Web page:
This week, I’m attending an intense, week-long conference for arts educators. Music, art, theatre, and dance teachers from all over Tennessee are gathered at lovely Belmont University for professional development. From 8 to 5 each day we are taught by nationally-recognized experts in the field. It is demanding and hands-on and has me thinking.
For many years now, it has been popular among advocates of the arts to try to tie their value to other things. For example, one hears that participation in the arts leads to higher test scores, or more empathy, or that the arts drive economic development.
I don’t want to get lost in these woods, because there is a larger point I think needs to be made. It is wonderful if the arts help improve test scores or support a local economy. But it’s not why we do them. It’s not why they are valuable, and it’s not why they ought to be in our schools. In fact, if I have to sit through another discussion on how it’s important to do music so that we can do well in math, I think I shall emit a fortississimo ascending vocal chromatic scale. That’s a musical way of saying I will scream—music gives me another way to communicate and understand various things.
It is wrong-headed, I think, to argue for the value of the arts based on the value they bring to other subjects. In my mind, that is sort of similar to hearing that those who are married have more financial stability or longer lives or something. That is a wonderful outcome. But it’s not a good reason to get married. Imagine someone saying, “I would like a better chance at financial security, better heath, and quality of life. I assume you would too. Will you marry me?”
There is a trap I think we fall into when we start trying to show the value of something based on quantitative, measurable data. I acknowledge that in our current climate, this might be a tactical necessity. Nevertheless, I think it is unwise as a strategy, and that we need to begin working to change that climate by focusing on some other arguments. Most simply this: some things in life—I would say the best and most important things in life—cannot be measured or quantified.
Looking at a beautiful sunset, watching fireflies, or hearing birds sing is something many people enjoy, something they find great value in. Vacationing in a place with a lovely view is a fairly universal pleasure. None of these have any objective, measurable value (I suppose one could have a lower stress rate or something).
Most people like music. Whatever the style, most people have go-to songs for when they are depressed, or when they need to be motivated, and so on. Judging from the number of cars I drive by with music playing, this is another fairly universal pleasure that really can’t be quantified.
What about relationships—how do you give an objective measure of the value of loving and being loved? Of having friends? And so on.
I would argue that we make a mistake when we try to quantify and justify certain things.
Some subjects allow us to understand the world around us. Science, math, history all explain the world, as it is and as it has been. These subjects allow us to understand various phenomena, both natural and man-made.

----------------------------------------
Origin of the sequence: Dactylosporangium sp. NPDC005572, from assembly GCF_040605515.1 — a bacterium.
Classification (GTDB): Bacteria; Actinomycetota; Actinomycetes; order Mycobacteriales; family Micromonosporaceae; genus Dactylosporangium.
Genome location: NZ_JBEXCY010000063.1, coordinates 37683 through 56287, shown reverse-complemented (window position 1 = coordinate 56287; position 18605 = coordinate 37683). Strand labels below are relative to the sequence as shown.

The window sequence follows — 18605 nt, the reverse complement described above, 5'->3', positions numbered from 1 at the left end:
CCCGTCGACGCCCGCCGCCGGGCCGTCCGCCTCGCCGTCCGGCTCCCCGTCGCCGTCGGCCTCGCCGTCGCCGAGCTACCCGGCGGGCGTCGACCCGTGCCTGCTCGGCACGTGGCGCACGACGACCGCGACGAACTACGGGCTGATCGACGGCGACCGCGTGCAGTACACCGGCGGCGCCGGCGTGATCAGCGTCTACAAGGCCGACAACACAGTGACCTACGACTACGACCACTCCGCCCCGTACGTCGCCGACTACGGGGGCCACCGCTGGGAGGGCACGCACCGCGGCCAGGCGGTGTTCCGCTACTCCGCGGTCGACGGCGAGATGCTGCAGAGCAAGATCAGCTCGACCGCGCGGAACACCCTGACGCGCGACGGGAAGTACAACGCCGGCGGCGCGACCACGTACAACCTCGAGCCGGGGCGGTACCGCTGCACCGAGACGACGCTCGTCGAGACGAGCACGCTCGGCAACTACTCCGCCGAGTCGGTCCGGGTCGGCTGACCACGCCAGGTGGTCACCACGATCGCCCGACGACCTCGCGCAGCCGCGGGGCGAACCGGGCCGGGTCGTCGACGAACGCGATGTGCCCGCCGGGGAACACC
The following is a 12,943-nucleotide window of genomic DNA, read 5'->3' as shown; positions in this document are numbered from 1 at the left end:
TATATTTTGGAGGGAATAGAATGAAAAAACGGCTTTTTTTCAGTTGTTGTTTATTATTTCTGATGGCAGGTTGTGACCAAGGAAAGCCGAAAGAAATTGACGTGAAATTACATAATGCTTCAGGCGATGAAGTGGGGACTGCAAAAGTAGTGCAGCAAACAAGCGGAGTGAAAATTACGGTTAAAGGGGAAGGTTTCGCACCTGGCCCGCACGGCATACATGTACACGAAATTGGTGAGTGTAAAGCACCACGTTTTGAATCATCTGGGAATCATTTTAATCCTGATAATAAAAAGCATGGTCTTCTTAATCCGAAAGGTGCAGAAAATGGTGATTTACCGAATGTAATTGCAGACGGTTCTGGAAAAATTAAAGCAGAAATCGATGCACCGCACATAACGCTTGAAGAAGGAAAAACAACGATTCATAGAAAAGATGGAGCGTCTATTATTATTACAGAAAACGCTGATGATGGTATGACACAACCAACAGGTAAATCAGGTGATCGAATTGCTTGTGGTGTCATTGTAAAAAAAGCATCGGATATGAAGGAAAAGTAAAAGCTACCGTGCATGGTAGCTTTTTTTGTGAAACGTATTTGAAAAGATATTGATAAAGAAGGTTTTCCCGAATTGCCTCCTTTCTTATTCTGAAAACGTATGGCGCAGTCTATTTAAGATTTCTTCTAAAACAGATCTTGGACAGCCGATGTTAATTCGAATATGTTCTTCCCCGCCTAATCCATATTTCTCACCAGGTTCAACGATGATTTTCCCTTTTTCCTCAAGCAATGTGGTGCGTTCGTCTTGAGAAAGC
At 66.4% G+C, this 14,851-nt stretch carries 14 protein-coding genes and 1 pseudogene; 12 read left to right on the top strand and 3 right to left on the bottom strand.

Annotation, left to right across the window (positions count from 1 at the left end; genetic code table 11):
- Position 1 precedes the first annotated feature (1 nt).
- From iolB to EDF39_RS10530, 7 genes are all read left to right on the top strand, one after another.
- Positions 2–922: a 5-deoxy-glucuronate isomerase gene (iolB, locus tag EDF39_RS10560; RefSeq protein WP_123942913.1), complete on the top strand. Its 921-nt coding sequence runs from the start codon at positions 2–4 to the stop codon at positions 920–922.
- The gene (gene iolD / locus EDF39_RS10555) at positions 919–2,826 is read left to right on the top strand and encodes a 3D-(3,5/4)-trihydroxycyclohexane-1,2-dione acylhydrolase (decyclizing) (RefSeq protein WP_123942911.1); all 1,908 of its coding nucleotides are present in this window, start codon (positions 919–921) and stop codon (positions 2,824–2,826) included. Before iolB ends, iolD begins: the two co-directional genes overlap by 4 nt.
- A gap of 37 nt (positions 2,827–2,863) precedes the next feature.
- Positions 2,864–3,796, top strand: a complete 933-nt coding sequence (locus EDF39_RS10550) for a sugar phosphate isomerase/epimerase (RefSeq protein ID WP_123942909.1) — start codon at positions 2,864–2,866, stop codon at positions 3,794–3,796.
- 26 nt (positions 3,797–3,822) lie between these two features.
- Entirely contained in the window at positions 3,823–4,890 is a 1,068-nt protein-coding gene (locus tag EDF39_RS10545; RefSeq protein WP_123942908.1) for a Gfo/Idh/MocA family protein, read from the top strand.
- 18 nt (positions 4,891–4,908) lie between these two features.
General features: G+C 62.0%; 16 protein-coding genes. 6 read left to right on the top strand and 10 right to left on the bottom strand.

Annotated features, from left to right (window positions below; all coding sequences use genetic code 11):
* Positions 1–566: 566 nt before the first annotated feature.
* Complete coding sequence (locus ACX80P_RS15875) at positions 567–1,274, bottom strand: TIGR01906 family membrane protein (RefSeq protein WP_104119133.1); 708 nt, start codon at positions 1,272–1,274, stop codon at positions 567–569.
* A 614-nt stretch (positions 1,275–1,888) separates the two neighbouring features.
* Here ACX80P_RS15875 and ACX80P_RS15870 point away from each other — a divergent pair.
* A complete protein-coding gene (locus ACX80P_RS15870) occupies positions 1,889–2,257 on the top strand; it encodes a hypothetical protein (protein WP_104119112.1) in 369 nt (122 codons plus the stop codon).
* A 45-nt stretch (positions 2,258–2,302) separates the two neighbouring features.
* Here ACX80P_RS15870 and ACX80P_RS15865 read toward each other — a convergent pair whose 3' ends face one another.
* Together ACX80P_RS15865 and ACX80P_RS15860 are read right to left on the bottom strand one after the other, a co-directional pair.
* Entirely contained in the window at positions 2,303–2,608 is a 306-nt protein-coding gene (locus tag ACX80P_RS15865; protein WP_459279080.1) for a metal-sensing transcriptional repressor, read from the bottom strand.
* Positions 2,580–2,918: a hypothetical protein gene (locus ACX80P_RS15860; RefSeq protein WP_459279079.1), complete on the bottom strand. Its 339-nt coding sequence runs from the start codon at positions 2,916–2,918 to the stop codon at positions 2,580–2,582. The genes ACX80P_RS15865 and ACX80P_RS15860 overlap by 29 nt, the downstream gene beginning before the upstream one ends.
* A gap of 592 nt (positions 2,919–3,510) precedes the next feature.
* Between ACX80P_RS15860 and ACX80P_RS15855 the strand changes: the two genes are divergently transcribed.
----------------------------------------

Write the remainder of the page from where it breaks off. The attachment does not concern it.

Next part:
English (and math as well) teaches us to think. It forces us to communicate by writing our own thoughts and by reading the thoughts of others. It disciplines our minds and helps us process our thoughts and emotions. It can be artistic as well, but it is also very utilitarian.
These subjects have obvious value, although there is debate about what teaching these subject should mean, and what the best ways to do it are. But most people, I think, would agree that there is value in these subjects and that they are important for living in the world successfully day in and day out, so I’m going to label these as subjects that effect our ability to live.
Of course, the need to earn a living and interact with our most basic daily needs is important, and if we look at Maslow’s idea of a hierarchy of needs, these subjects fit fairly well into the primary levels of survival.
But the arts teach us how to live well, or at least allow that possibility. That is why you see early humans starting by making pots and tools—necessary for survival—and then begin to decorate them. It’s why you see early societies grappling to survive and feed their bodies, but then adding the things that feed the soul.
As societies become more stable, one generally sees the arts began to flourish. They go from decorating pots to making ornamental pottery or painting pictures. They go from telling stories around the fire to representing stories. They began to organize sound and pitches into songs. On and on. Why? Why did our ancestors all across the world do that?
The arts speak to something inside of us. They allow us to communicate things that are deeper than words. They allow us communicate feelings, and ideas. They allow us to be more fully human, and I would argue that they encourage social growth by allowing us to share lessons and experiences vicariously. We all understand that. It seems ridiculous to try to prove or measure it. And, if someone does not understand that, then I doubt very much that any amount of evidence will convince them.